What is more pervasive these days than bad customer service?
It is practically a given that if you are having a problem with something it is only going to get worse when you pick up the phone to get some help with that problem.
You are thinking of a bad customer service story right now, aren't you?
Let me guess: you called some number and got an automated telephone menu. The menu item that pertained to your issue was the very last one. When you pressed the number, as directed, all customer service personnel were busy assisting other customers. You waited on hold until you hated the company you were calling. Someone finally came on the line claiming to be "Jason" and pretending to be from the home office in Iowa City. But you could tell from his impossible-to-understand accent that he was actually located in some country halfway around the world. He was of absolutely no help in solving your problem.
That's the way it goes with almost everything these days.
So, when I recently needed assistance with what amounts to the ultimate human problem, end of life health care for my aunt (about whom you may have read in this space last week), I approached the challenge with low expectations. I knew I would not be able to talk to the people I needed to talk to and that whoever I got instead would just give me the runaround.
I am pleased and gratified to report that the exact opposite was true.
For instance, my aunt paid a couple of visits to vascular surgeon Dr. Jeffrey Buehrer of Sandusky. Naturally, Dr. Buehrer earns his living mostly by performing surgical procedures. But he was in no hurry to do so with my aunt. In fact, he went out of his way to make the options perfectly clear to us, calling me at home and giving me his personal cell phone number in case I needed additional consultations. Is that not the dream of everyone in need of health carethat they will be served by a doctor who wants to communicate with them?
My problem was that the information Dr. Buehrer provided required choosing among a couple of very serious options. And I wanted help with those choices.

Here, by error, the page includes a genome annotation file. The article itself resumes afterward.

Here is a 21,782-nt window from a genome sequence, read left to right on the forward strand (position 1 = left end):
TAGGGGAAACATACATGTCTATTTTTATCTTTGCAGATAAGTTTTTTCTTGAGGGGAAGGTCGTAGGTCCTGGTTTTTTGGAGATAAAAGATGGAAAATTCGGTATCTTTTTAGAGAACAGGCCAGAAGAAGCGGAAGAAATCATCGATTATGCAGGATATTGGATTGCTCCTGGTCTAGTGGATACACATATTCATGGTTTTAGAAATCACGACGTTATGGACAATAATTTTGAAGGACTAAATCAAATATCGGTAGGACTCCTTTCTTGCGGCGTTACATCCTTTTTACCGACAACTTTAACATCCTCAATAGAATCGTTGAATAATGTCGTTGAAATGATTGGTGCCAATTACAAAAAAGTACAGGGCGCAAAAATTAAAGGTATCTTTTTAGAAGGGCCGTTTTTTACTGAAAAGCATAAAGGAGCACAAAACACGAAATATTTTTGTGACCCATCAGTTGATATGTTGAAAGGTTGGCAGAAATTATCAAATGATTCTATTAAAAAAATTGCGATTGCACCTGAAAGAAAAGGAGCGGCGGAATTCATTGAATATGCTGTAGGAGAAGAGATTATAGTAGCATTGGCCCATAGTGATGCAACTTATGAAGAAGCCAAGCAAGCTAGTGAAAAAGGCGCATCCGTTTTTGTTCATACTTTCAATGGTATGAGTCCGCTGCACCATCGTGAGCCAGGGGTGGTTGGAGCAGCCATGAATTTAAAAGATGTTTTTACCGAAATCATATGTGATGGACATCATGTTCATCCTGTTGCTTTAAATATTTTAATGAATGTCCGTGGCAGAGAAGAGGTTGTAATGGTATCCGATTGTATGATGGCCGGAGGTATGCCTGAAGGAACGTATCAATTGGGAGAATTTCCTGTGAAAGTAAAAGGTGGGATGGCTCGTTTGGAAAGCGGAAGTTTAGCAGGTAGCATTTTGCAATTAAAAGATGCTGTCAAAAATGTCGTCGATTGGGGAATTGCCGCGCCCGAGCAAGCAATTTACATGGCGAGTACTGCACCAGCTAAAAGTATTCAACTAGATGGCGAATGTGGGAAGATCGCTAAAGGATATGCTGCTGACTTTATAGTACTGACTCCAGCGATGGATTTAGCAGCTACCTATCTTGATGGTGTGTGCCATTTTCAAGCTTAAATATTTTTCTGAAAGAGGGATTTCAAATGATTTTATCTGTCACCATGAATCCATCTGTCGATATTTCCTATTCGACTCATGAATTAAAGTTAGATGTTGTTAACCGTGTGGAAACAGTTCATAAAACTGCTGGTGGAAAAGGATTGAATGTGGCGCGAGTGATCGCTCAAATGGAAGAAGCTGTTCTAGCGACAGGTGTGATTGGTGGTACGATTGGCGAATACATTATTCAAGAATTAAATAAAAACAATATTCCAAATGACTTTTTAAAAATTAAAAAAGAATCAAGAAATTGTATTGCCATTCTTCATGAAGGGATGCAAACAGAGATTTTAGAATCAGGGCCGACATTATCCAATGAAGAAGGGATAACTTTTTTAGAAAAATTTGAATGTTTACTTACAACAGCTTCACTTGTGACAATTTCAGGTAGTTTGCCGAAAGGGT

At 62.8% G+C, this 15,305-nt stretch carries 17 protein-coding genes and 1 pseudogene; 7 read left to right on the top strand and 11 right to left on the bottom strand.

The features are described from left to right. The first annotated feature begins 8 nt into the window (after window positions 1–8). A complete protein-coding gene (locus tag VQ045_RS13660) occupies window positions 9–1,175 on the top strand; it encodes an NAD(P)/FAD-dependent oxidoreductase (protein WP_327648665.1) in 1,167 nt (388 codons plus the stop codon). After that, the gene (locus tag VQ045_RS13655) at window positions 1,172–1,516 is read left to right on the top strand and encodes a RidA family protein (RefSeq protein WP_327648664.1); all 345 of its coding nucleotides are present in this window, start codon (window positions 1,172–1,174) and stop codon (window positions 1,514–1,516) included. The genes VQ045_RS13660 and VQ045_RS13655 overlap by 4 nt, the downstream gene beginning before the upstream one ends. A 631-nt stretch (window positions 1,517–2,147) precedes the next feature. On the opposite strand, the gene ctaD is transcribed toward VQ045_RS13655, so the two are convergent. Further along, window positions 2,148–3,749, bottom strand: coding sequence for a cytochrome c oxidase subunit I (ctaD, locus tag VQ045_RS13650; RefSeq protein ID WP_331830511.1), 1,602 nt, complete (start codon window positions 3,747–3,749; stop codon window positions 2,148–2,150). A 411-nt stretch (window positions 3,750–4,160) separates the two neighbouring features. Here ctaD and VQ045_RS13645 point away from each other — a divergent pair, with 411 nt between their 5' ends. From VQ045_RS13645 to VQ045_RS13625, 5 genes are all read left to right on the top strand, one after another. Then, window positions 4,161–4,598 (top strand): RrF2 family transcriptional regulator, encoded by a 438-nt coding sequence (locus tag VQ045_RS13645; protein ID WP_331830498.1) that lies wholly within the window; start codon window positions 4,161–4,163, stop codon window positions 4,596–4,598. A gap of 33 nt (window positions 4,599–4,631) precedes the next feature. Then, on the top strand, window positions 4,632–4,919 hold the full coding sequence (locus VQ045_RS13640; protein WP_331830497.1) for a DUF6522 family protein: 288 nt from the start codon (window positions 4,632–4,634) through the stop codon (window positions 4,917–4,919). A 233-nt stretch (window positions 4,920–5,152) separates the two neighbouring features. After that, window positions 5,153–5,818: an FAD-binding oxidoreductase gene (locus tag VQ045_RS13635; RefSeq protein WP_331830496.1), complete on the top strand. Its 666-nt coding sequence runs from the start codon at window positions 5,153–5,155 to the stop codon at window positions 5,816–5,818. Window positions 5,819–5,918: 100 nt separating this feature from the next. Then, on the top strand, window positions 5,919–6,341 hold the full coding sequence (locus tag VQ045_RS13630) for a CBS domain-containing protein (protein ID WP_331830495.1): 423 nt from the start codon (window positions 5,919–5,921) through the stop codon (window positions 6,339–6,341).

First, I called Dr. Christina Canfield. She is not my doctor and, at the time, was no longer my aunt's doctor. But I know her to be a fine human being who might help in my time of need. So I left key information in a message at her office and hoped for the best when I called again the next day.
I phoned during my lunch hour expecting to go through the whole story in my inadequate layman's language. But instead, Dr. Canfield, who was obviously concerned about my aunt's plight, had already called Dr. Buehrer and gotten the complete and accurate details from him.
She then spent several very helpful and comforting minutes with me on the phone. I told you she is a fine human being.
The conclusion was that nursing home care would be needed. More difficult stuff.
I recalled the matter-of-fact assistance provided by Terri Durkin Williams in her role as administrator of The Carriage House where my aunt had lived for two years. So I called her with our latest issues. She was in the middle of budget workconsuming and frustrating under the best of circumstancesbut returned my call in the early evening, long after she could have been home at dinner. She patiently talked me through what proved to be the exact scenario for my aunt's final days in Norwalk Memorial Home.
It is truly comforting when these experienced professionals can empathize and assist with these ultimate decisions.
But when it comes to Stein Hospice, which we all knew it would, words are not adequate. From the moment we encountered the individuals who introduced us to the hospice concept, I was humbled by their compassion and understanding. Eager to help; professional in personnel and facilities; and ever-vigilant at the bedside of the patient breathing her last, the staff and volunteers of this community treasure caused me to marvel at their dedication and the remarkable service they provide.
I'm afraid we are always going to have customer service issues with the faceless employees of the international corporations.
But I am thrilled and humbled that we can get such extraordinary assistance with the most challenging problems right here in our wonderful community.